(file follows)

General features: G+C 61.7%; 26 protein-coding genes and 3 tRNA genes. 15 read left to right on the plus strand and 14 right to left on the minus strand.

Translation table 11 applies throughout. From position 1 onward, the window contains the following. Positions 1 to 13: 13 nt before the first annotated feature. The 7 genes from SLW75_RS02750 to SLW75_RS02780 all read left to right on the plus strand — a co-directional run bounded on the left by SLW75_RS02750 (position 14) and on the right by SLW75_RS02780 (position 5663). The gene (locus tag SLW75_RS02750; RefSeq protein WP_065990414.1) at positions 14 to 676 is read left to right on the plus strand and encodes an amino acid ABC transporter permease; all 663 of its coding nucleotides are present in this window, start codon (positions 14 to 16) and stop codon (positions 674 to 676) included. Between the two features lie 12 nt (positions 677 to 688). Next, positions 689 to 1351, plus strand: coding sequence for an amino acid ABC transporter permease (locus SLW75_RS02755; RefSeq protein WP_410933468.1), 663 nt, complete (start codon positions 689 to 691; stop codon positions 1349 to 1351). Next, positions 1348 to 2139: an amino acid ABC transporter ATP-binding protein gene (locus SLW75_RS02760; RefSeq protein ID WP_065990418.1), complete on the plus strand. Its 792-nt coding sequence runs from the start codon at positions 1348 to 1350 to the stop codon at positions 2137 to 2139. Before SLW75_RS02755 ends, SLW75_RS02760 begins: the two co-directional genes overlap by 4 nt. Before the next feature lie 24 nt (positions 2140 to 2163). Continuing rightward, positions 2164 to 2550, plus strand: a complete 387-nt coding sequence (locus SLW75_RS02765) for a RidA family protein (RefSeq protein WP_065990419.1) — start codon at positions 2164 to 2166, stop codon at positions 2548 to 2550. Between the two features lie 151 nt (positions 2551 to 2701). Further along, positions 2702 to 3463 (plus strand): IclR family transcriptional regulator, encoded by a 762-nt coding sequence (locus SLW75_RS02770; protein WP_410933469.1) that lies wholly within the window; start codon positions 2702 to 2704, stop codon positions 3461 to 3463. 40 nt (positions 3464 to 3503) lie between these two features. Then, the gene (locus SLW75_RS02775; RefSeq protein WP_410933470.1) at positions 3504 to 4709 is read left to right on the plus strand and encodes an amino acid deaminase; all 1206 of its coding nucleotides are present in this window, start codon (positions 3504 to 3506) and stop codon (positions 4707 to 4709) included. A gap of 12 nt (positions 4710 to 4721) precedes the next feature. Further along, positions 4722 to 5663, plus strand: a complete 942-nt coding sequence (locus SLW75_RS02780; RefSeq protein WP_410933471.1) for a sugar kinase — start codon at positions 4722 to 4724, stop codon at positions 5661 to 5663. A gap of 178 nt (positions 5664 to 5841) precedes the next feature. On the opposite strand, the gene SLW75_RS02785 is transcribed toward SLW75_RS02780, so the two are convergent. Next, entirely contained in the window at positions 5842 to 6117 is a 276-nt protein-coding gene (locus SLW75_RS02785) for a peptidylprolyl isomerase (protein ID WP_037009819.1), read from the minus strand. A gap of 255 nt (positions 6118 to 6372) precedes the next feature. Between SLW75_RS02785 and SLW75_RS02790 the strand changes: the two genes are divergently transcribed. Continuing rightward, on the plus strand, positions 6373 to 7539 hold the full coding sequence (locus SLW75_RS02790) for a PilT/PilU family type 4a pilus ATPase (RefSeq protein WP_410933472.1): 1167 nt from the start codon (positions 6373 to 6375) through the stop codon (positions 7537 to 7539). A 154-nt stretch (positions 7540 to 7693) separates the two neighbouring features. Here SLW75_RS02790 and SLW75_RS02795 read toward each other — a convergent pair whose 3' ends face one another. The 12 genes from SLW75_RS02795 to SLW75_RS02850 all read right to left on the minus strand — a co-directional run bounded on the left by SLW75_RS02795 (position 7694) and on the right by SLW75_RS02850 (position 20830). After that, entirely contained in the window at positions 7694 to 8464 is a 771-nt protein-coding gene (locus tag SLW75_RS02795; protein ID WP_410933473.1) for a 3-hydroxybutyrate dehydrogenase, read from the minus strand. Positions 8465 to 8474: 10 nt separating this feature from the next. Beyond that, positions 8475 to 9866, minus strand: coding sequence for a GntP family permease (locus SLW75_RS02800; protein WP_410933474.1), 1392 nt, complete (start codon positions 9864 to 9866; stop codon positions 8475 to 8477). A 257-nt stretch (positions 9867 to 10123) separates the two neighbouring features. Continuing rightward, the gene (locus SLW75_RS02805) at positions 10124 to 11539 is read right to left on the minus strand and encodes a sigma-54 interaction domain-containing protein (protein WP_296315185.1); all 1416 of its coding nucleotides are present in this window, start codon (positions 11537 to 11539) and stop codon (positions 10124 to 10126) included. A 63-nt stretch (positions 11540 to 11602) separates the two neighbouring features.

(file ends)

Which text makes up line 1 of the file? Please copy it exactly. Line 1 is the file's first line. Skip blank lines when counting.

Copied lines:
General features: G+C 61.7%; 26 protein-coding genes and 3 tRNA genes. 15 read left to right on the plus strand and 14 right to left on the minus strand.